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Scheng-end: ‘Sieve-like Europe’ to close open borders?

Posted by Ram Kumar Shrestha on April 26, 2012

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Assange show premiere: Time to watch ‘The World Tomorrow’ (PHOTOS)

Posted by Ram Kumar Shrestha on April 14, 2012

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The Happiest Countries Are in Northern Europe

Posted by Ram Kumar Shrestha on March 31, 2012

By John Halliwell, Richard Layard and Jefferey Sachs

Is it possible to measure the happiness of the world’s population? Remarkably it is, and the first World Happiness Report published today does just that.

Even more remarkable is next Monday’s United Nations conference on happiness, for which the report was prepared. Last July the UN General Assembly invited all member governments to give more importance to happiness as a goal of public policy and mandated this conference as part of the process.

This means that there is now high world-level support for the demand that governments pay more attention to the happiness of their peoples when they form their policies. This is not, we emphasize, a matter of following the whims, fads, and consumer urges of the population. These do not, according to the evidence, lead to happiness. It is, rather, a matter of helping societies to find a path to what really matters more deeply and lastingly for well-being.

So what does matter in determining the happiness or life satisfaction in a nation? Income of course matters to everyone, especially the poorest. As the report shows, the richest countries are a lot happier than the poorest. The four happiest are all in Northern Europe (Denmark, Norway, Finland and the Netherlands) and the four least happy are in Sub-Saharan Africa. On a 0-10 scale, the average life evaluation score is 7.6 in the first four countries and only 3.4 in the last four. Read the rest of this entry »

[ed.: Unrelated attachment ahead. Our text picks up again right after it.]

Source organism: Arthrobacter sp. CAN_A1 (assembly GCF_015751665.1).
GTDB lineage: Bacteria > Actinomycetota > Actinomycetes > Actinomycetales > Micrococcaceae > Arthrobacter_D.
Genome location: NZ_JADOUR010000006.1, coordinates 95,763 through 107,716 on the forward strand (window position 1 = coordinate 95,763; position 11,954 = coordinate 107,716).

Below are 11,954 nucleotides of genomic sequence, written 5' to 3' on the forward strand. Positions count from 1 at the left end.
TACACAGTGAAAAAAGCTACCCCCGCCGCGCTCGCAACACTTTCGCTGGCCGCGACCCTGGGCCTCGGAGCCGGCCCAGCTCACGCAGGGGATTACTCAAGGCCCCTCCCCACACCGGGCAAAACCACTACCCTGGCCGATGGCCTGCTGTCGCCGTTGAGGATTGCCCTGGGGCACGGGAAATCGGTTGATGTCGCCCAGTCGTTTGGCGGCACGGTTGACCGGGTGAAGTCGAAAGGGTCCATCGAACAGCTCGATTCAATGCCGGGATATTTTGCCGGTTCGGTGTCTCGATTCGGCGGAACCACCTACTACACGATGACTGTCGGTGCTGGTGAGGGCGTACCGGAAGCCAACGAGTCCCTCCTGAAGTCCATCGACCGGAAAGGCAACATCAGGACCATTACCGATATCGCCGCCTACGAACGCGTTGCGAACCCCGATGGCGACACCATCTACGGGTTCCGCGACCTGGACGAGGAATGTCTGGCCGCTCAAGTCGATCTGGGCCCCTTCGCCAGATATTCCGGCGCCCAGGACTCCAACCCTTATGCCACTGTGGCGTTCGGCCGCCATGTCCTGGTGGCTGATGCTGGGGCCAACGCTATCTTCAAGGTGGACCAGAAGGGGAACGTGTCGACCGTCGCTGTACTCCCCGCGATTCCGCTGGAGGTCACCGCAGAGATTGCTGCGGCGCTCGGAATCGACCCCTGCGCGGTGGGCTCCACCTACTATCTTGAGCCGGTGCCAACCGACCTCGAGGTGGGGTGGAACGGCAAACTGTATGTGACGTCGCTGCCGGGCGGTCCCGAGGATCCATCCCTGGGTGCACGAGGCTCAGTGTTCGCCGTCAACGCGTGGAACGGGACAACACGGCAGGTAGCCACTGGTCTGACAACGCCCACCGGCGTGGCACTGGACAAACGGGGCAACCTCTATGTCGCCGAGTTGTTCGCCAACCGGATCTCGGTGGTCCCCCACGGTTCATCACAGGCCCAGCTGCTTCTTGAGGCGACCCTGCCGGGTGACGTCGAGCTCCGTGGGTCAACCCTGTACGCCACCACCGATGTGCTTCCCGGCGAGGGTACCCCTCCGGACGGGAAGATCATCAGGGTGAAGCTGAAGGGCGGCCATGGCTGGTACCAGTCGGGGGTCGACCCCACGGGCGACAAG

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Why Portugal May Be the Next Greece

Posted by Ram Kumar Shrestha on March 28, 2012

The worst is over for the euro zone, the experts say. But Greece isn’t really fixed and Portugal could become a second big problem before year-end
Getty Images

GETTY IMAGES

When Greece celebrated its Independence Day on Sunday, there were scattered protests over the harsh austerity program aimed at stabilizing the country’s finances. The government reportedly removed low-hanging fruit from bitter-orange trees along the parade route, so it couldn’t be thrown by protesters. But, basically, the most recent bailout appears to be successful. As a result, worries about the European financial crisis have diminished somewhat. Indeed, European Central Bank president Mario Draghi has said that the worst is over for the euro-currency zone.

Such optimism may be premature, however. Not only does Greece remain a long-term financial concern, but in addition Portugal is on track to become a second big problem.

The dangers Greece still poses are clear. Higher taxes and government-spending cuts may reduce new borrowing, but such austerity policies also undermine a country’s ability to pay the interest on its existing debt. Unless accompanied by progrowth policies, austerity can become the financial equivalent of a medieval doctor trying to cure patients by bleeding them. In addition, the bailout plan for Greece consisted of marking down the value of much of the country’s debt held by banks and other private lenders. That means entities such as the European Central Bank now hold most of Greece’s remaining debt. And so, in the event of a default, important international institutions would suffer the greatest damage.

(MORE: Is Germany’s Euro-Crisis Strategy Actually Working?)

The net result has been to postpone the Greek financial crisis for months or even a couple of years, while raising the stakes if things go wrong. That could be seen as a considerable achievement, if you believe Greece is a unique case and that the problem has been successfully contained. The trouble is that other countries — and especially Portugal — seem to be heading down the same path. Here’s why forecasters are worried: Read the rest of this entry »